Is the Latest Correction Over?
(March 29, 2007)
Dear Subscribers and Readers,
As they say, nothing comes easy in life – and the game of making money in the stock market is definitely one of the most difficult games in the world today. Armed with the necessary statistics, access to company's annual reports, and/or weekly charts, one could probably have had a decent chance of beating the market if one was investing back in the 1950s and 1960s. Today, however, with the advent of internet trading, over 9,000 hedge funds pondering short-term fluctuations, the increasing influence of the European Central Bank, the Bank of Japan, and the emerging market countries, it is almost next to impossible to keep up with everything. In our last weekend's commentary, I stated that “over the long-run, I sincerely believe that the only way an individual investor can beat the professionals (including guys like Bill Miller, hedge funds, private equity funds, etc.) is to employ a buy-and-hold strategy and only buy on 1) valuations, and 2) fundamentals. When buying individual stocks, capital preservation is the game, and buying based on valuations can cover a lot of mistakes.”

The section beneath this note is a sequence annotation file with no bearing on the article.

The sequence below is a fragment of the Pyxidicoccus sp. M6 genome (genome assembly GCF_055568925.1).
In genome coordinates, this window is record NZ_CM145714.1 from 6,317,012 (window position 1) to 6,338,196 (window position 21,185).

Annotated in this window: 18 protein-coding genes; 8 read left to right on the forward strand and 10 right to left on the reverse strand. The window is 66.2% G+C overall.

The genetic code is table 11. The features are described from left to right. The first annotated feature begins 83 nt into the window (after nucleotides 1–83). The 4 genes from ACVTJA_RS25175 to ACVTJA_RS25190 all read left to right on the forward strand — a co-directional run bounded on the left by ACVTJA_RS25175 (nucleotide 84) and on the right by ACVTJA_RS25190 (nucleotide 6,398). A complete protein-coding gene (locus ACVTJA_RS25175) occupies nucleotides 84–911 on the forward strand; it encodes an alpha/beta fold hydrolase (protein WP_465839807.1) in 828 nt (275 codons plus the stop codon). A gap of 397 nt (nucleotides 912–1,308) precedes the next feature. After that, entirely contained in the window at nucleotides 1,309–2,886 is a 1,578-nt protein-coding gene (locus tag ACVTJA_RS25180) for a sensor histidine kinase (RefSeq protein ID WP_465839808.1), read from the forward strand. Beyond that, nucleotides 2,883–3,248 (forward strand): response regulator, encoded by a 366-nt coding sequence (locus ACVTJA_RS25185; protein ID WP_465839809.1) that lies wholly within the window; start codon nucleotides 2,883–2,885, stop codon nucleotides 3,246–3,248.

Obviously, however, this author cannot throw up his hands and give up, since this is what you, our dear subscribers, pay me to do. Day in and day out, I try to read as much as I can about the financial markets. In addition, I also go back and brush up on my history, as well as keep track of the latest technical indicators. Somehow, my brain synthesizes all these different variables and come up with a single view of what I believe the stock market will do – both in the short-run, and the longer-run. If I get lucky, sometimes I may even get it right!